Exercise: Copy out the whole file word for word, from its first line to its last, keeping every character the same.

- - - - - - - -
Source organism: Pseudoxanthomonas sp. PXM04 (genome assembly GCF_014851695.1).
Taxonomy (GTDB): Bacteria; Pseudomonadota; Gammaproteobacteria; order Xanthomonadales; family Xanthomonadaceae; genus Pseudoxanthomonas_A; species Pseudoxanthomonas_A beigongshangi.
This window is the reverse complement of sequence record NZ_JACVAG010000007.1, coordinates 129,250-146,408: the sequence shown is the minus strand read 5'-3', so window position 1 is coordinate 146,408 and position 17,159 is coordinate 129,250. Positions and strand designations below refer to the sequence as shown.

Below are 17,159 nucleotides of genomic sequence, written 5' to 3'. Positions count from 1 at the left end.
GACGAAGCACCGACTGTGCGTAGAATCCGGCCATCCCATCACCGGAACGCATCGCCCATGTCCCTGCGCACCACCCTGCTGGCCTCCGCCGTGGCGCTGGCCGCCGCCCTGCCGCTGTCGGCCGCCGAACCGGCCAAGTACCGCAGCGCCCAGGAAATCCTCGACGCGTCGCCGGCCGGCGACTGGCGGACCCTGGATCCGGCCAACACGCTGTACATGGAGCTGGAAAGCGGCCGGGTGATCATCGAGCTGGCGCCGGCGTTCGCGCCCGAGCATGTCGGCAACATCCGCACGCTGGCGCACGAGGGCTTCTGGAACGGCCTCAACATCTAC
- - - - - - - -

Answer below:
Source organism: Pseudoxanthomonas sp. PXM04 (genome assembly GCF_014851695.1).
Taxonomy (GTDB): Bacteria; Pseudomonadota; Gammaproteobacteria; order Xanthomonadales; family Xanthomonadaceae; genus Pseudoxanthomonas_A; species Pseudoxanthomonas_A beigongshangi.
This window is the reverse complement of sequence record NZ_JACVAG010000007.1, coordinates 129,250-146,408: the sequence shown is the minus strand read 5'-3', so window position 1 is coordinate 146,408 and position 17,159 is coordinate 129,250. Positions and strand designations below refer to the sequence as shown.

Below are 17,159 nucleotides of genomic sequence, written 5' to 3'. Positions count from 1 at the left end.
GACGAAGCACCGACTGTGCGTAGAATCCGGCCATCCCATCACCGGAACGCATCGCCCATGTCCCTGCGCACCACCCTGCTGGCCTCCGCCGTGGCGCTGGCCGCCGCCCTGCCGCTGTCGGCCGCCGAACCGGCCAAGTACCGCAGCGCCCAGGAAATCCTCGACGCGTCGCCGGCCGGCGACTGGCGGACCCTGGATCCGGCCAACACGCTGTACATGGAGCTGGAAAGCGGCCGGGTGATCATCGAGCTGGCGCCGGCGTTCGCGCCCGAGCATGTCGGCAACATCCGCACGCTGGCGCACGAGGGCTTCTGGAACGGCCTCAACATCTAC